How to Use Cloud Apps to Boost Your Small Business
Entrepreneurs can tap into these nine apps anytime, anywhere, to become more productive and profitable
Gwen Moran is a small business authority and author of The Complete Idiot’s Guide to Business Plans.
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You’ve probably read about cloud computing and cloud-based apps, but you may not know that the cloud can be a boon to your small business. These apps can help you with everything from remembering your daily to-do list to tracking your business’s finances to hosting online meetings with staffers, customers or prospects.
Put simply, cloud computing means housing your data, apps and other business tools through a hosting-service company’s Internet connection, rather than on your hard drive or in-house server. As the Next Avenue article The Future of Data Storage Is In the Clouds noted, the cloud has two chief advantages: Your data will be safe if your computer crashes, and you can access your digital files and apps anywhere, anytime, from multiple electronic devices such as your laptop, desktop, smartphone and tablet. Cloud-based apps are usually protected by encryption and online security measures that are better than those on home computers, so you needn't worry about sensitive data getting hacked.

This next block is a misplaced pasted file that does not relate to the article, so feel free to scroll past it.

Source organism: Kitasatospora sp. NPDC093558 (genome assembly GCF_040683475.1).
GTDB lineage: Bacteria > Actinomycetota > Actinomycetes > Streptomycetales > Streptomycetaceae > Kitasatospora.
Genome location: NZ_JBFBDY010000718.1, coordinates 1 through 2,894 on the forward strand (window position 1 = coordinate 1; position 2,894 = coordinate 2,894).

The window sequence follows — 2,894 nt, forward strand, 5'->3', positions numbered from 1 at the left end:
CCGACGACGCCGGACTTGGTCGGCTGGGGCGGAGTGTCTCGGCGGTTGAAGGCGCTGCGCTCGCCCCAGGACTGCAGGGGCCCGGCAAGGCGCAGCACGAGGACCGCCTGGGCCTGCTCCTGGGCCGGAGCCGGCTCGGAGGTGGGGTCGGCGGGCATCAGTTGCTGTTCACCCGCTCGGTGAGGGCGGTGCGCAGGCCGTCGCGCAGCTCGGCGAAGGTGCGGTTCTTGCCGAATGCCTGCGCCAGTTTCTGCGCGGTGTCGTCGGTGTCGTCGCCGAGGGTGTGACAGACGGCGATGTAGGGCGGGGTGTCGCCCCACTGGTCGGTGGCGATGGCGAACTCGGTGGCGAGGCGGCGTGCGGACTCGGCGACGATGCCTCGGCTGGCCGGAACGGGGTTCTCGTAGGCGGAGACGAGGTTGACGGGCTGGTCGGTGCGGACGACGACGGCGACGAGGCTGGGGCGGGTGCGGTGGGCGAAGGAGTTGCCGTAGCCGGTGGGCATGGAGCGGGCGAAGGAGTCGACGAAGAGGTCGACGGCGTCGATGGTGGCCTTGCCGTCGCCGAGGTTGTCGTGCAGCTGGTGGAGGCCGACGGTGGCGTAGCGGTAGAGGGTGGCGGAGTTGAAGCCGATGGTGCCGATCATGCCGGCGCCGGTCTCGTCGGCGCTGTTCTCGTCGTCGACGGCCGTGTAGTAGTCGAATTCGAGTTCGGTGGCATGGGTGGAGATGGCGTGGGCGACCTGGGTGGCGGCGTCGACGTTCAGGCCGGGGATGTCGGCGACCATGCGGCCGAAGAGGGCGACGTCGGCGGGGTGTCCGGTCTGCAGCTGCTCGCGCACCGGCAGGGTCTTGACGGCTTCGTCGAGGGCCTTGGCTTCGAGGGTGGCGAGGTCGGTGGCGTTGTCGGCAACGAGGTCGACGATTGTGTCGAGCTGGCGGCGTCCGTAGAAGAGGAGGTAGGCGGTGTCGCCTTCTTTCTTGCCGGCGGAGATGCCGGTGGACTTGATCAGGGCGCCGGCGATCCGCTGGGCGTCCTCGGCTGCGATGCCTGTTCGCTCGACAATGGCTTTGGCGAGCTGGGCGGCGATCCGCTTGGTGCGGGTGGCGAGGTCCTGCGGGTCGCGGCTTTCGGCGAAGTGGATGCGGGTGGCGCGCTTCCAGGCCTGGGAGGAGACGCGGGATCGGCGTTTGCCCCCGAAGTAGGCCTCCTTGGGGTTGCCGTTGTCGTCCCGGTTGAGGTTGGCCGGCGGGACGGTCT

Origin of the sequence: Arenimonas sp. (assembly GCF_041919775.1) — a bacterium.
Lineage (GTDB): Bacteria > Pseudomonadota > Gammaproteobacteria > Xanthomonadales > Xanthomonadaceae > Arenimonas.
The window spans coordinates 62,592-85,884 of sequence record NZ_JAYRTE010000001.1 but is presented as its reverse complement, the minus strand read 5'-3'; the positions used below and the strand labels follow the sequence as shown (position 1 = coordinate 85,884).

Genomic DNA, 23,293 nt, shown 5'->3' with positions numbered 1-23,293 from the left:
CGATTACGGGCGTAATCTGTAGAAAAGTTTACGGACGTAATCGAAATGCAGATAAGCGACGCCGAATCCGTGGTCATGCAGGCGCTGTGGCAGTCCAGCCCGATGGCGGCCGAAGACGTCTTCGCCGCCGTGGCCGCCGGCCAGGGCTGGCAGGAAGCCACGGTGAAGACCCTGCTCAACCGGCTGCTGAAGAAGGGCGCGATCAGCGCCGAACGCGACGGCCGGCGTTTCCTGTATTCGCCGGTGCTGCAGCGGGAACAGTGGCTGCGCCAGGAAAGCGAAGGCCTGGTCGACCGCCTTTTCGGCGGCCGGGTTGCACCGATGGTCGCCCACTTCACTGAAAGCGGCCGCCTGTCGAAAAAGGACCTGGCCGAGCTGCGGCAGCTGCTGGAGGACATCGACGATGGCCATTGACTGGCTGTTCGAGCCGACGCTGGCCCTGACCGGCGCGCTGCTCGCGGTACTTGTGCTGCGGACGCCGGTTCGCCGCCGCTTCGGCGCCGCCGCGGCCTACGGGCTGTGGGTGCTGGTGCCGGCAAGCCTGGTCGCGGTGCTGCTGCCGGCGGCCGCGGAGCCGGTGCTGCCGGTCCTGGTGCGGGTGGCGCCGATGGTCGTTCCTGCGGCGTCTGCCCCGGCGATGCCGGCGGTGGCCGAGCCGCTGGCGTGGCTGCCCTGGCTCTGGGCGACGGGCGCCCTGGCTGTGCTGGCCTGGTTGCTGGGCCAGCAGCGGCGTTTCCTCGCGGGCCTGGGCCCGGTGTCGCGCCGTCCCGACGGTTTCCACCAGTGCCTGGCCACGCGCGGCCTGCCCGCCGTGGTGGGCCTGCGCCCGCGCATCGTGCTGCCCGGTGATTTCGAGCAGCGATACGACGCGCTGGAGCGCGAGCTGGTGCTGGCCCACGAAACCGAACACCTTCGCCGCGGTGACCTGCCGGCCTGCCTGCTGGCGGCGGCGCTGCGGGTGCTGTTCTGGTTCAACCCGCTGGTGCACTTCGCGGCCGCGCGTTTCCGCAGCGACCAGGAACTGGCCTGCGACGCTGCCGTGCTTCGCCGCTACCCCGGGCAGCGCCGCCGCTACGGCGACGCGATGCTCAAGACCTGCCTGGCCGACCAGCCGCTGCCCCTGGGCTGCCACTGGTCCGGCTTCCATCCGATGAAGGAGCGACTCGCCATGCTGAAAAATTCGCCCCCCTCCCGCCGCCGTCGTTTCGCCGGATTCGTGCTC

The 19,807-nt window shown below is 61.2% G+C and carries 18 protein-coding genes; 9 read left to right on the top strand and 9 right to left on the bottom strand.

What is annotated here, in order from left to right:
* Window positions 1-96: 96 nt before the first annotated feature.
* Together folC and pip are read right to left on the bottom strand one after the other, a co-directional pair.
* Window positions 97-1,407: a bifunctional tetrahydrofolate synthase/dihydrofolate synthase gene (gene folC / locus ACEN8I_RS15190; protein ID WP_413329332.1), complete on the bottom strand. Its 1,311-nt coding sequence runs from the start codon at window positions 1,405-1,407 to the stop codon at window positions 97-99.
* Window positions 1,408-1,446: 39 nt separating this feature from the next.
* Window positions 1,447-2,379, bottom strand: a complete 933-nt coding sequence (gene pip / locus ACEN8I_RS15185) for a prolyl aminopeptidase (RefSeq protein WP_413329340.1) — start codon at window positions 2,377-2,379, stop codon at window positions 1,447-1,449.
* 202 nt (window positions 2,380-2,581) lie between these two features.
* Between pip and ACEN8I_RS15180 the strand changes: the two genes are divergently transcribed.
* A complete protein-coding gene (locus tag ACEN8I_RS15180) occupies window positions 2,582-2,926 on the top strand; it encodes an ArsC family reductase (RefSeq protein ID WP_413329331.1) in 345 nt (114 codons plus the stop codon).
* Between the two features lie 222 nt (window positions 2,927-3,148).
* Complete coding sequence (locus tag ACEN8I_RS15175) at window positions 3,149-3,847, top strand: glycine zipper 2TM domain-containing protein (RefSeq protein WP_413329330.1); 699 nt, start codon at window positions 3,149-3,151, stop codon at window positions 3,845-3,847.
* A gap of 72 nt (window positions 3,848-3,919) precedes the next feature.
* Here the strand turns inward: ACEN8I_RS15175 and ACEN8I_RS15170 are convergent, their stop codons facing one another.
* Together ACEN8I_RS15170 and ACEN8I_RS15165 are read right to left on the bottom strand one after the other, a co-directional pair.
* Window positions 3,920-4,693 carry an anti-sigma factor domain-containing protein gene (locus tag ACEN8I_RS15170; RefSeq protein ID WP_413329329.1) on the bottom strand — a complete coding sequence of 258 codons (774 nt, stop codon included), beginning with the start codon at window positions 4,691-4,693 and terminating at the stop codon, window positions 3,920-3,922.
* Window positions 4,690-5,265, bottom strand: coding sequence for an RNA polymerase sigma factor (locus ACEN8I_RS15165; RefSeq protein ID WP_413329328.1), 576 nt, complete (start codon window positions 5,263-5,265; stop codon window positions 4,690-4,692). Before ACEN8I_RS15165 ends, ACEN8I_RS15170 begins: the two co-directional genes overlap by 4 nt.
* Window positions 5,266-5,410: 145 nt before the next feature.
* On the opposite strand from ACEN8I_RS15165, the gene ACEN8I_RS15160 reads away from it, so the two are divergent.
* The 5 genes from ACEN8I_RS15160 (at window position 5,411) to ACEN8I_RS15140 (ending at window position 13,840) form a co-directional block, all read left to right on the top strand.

Entrepreneurs are continually adding cloud-based apps to run their companies more efficiently and profitably. Small businesses that already use the cloud are expected to increase the number of those apps to seven this year, on average, according to a survey by Dell Cloud Business Applications and Techaisle.
To help you sort through cloudland, I’ve listed the categories in which the apps can be most useful, and nine services you might want to get, including some that are just plain fun.
Projects and Productivity
DROPBOX lets you share your documents, photos, videos, PowerPoint presentations and other data with anyone who has the app, though two people can't work on a file at the same time. Any file you save to Dropbox will automatically sync to every other Dropbox-enabled device or computer you have. Unlike Google Docs, you can store audio and video files. Unless you’ll be working with a lot of big video or sound files, Dropbox’s Pro 50 level should be sufficient, with a roomy 50GB of space for $9.99 per month or $99 per year.
ZOHO is a powerful suite of 22 apps that helps you perform a wide range of tasks — from managing customer accounts to generating invoices to sending email to host web conferences — even if you’re not a techie. You pick and choose the apps your business needs. If you're a one-person business, Zoho is free. Otherwise, each of Zoho’s services has a free version to try out (the length of the free trial depends on the service you choose); after that, its app prices typically run from $3 to $25 per user per month.